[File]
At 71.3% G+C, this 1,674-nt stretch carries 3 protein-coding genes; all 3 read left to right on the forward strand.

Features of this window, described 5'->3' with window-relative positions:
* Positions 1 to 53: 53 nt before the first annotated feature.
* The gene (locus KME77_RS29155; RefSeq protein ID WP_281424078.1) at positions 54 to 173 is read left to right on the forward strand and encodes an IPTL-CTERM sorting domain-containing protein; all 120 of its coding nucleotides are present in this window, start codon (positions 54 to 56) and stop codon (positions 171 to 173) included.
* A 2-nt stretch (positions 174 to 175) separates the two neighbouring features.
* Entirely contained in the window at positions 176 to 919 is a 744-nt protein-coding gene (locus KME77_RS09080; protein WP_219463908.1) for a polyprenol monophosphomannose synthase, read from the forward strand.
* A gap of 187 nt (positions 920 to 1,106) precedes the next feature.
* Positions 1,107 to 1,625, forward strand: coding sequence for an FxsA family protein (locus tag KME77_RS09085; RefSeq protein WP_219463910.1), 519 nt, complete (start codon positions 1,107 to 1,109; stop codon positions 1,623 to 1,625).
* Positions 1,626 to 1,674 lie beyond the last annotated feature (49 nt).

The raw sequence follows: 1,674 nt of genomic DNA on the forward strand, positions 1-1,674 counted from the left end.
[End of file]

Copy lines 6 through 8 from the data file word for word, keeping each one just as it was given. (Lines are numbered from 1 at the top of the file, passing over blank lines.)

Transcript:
* Entirely contained in the window at positions 176 to 919 is a 744-nt protein-coding gene (locus KME77_RS09080; protein WP_219463908.1) for a polyprenol monophosphomannose synthase, read from the forward strand.
* A gap of 187 nt (positions 920 to 1,106) precedes the next feature.
* Positions 1,107 to 1,625, forward strand: coding sequence for an FxsA family protein (locus tag KME77_RS09085; RefSeq protein WP_219463910.1), 519 nt, complete (start codon positions 1,107 to 1,109; stop codon positions 1,623 to 1,625).